Cyberbullying-inspired Android app examined

TEMP ORARY October 22, 2011 0
Cyberbullying-inspired Android app examined

Sticks and stones may break my bones, but words will never hurt me. This schoolyard chant may be even less true now than when it originated. With today’s multiple outlets for technology, bullying others through use of harsh words has become easier than ever.

Though anonymous, students can easily bully others via text messaging, Facebook, Twitter and instant messaging, to name a few. Without having to address the victim face to face, the bully often never has to deal with negative consequences or feel the guilt creep in as they watch their victim’s emotional reaction. Through a website called Formspring, individuals are able to post messages to others’ walls without leaving their personal information on the page. The complete anonymity allows individuals to write truly horrible things about others, and the victim can’t even trace the harmful message back to the sender.

This new-age form of bullying, called cyberbullying, is creating quite a stir and over the past few years has attracted plenty of media attention. After some students were bullied so badly that they felt they had no choice but to drop out of school, switch school districts or in some heartbreaking situations, take their own lives, multiple media outlets have sponsored programs to raise awareness about the toll that cyberbullying takes on its victims.

Popular television networks, such as ABC Family and MTV have made movies, entitled “Cyberbully” and “DISconnected,” respectively, and awareness campaigns such as ‘[delete] digital drama’ and ‘It Gets Better” have sprung up to fight the prevalence of such bullying.

There’s no doubt that cyber bullying is turning into an epidemic and needs to be addressed, but how far is too far in trying to prevent it? A new application for Android phones called “Word Bully” may be where we should draw the line.

Word Bully, according to its website, is an application that parents can install on their children’s smartphones. The app screens incoming and outgoing text messages from the child’s phone, and any time that profanity, vulgarity or threats are recognized, a copy of the text message is sent directly to the parent’s phone.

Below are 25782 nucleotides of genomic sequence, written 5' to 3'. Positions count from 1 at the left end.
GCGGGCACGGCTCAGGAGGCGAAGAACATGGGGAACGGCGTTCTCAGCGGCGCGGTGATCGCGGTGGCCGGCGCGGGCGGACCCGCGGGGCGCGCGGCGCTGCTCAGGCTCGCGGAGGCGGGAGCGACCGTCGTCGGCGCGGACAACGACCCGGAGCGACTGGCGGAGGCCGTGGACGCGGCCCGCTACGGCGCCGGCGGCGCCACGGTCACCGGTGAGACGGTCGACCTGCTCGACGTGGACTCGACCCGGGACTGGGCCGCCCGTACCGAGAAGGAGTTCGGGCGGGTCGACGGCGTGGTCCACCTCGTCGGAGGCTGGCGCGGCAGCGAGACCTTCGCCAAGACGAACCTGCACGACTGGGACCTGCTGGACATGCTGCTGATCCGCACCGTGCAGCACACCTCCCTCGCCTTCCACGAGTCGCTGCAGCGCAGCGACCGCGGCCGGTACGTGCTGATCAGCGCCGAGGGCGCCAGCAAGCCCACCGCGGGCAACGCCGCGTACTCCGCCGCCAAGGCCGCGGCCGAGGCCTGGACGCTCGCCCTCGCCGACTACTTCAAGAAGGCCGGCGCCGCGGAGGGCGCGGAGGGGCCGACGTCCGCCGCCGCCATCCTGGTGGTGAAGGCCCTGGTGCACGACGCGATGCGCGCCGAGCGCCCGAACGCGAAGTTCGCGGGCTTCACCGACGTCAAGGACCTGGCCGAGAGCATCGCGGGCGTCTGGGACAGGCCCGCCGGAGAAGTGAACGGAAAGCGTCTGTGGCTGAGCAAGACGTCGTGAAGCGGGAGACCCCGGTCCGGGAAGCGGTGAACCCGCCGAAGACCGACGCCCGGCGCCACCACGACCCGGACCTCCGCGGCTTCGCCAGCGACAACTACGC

This is not the app’s only function however. Parents can also enable the Trick or Tracker, which sends the child’s whereabouts to the parent.
What if the text message contains wording that could be perceived as a threat but is really just two friends or siblings trash talking each other? Well, the makers of Word Bully built in a way for the parent or guardian to input ‘safe numbers’. These numbers can text the child’s phone and the messages will no longer be screened.

In its most basic use, this application could be very good for young children to help protect them. The website advertises this app as being good for teens, college students and the elderly; this is where it goes too far.

As children grow up, it is important for them to gain independence from their parents and learn how to fight their own battles. Should a student be bullied by his peers, there is no reason why a parent needs to screen text messages for them. A high school or college-aged student should be able to handle the situation and if he or she feels comfortable, can let the parent know what is going on.

Another feature that the app contains is the ability for parents to enter the number of a known bully and have those text messages sent directly to the parent’s phone for screening. Should the message contain anything inappropriate, the parent can choose not to forward the message to their child’s phone and the child will never receive the message or even know that it was sent.

Now we all want to protect the ones we love, but at what cost? If a parent continuously steps in and prevents their child from ever dealing with negative remarks, how will the child learn to develop their own defense mechanisms? The parent will not be able to go to school or work with the child and interrupt negative face-to-face contacts, and essentially, by never giving their child a chance to develop coping skills, are leaving them defenseless.

While well-intentioned, this application possesses more negative aspects than positive ones. Cyber-bullying is a real and serious problem many students will face over their lifetime. It is important to raise awareness and to prevent bullying whenever possible, but smartphone applications like Word Bully TM are not the best solution.

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